Beside the Sea

Auguste Rodin French

On view at The Met Fifth Avenue in Gallery 800

Devoid of the psychic tensions that energize Rodin’s early compositions, this restful bather embodies the serenity typical of his late marbles. With its self-content aura of quiet, the figure recalls the voluptuous nudes painted by Rodin’s contemporary Auguste Renoir. Rodin hung one of Renoir’s paintings, Nude in the Sunlight (ca. 1880; Musée Rodin, Paris), above his desk, stating: "The torso of this young woman is pure sculpture." Beside the Sea was selected for The Met by John Marshall, a founder of the Rodin collection, during a 1907 visit to the sculptor’s studio. It is the only marble version of the subject.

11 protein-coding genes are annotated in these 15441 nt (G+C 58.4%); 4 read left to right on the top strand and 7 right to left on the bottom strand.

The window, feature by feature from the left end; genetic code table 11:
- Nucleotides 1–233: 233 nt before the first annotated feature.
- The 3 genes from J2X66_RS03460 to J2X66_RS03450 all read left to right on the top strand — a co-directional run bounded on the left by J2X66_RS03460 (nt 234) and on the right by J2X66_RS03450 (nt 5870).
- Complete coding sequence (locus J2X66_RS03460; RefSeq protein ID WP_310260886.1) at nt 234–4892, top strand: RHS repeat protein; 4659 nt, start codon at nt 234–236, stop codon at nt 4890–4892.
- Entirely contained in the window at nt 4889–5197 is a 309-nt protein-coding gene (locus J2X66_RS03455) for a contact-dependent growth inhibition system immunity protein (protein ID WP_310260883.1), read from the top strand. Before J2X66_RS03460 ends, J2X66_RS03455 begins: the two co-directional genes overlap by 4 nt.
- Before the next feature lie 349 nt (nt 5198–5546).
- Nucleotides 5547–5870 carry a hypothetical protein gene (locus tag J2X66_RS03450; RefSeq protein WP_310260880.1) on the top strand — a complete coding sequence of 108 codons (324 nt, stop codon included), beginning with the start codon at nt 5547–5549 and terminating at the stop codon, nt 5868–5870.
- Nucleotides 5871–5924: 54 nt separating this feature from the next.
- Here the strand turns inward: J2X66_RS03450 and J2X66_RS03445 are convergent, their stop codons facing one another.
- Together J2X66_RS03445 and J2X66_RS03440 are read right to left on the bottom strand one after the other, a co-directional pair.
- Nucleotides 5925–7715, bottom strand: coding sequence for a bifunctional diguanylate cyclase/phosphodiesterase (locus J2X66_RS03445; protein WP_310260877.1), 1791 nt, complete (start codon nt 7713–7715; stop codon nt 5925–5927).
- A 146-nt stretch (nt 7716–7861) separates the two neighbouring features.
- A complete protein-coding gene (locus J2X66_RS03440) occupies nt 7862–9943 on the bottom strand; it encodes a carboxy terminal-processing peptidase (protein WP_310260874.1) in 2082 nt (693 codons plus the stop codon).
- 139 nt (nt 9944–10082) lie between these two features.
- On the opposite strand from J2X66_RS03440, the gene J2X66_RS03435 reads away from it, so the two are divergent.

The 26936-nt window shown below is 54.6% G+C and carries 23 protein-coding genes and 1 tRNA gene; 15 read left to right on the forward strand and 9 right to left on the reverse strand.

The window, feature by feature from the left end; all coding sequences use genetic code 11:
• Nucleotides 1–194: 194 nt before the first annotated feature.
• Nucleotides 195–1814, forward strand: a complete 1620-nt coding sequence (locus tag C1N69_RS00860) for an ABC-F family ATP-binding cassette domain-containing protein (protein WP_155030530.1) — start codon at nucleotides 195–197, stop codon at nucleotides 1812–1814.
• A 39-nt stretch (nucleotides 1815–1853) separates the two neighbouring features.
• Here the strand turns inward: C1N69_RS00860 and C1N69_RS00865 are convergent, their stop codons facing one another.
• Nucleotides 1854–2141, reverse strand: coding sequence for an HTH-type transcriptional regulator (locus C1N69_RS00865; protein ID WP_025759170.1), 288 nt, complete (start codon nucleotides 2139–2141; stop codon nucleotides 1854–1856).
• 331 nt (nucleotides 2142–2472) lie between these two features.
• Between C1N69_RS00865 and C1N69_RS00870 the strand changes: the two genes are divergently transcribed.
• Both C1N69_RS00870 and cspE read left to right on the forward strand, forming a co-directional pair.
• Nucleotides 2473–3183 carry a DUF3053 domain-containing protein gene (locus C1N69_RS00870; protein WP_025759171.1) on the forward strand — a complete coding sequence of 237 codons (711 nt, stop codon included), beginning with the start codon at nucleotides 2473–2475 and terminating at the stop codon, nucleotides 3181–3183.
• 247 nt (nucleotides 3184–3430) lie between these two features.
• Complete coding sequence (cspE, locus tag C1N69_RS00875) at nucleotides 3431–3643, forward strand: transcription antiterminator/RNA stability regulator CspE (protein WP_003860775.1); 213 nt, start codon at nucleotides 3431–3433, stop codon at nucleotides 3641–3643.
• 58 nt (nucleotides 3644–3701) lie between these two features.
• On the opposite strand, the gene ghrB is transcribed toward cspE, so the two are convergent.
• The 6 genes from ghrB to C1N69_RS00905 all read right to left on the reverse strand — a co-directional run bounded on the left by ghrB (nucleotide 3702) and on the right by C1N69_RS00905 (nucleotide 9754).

Beside the Sea, Auguste Rodin (French, Paris 1840–1917 Meudon), Marble, French

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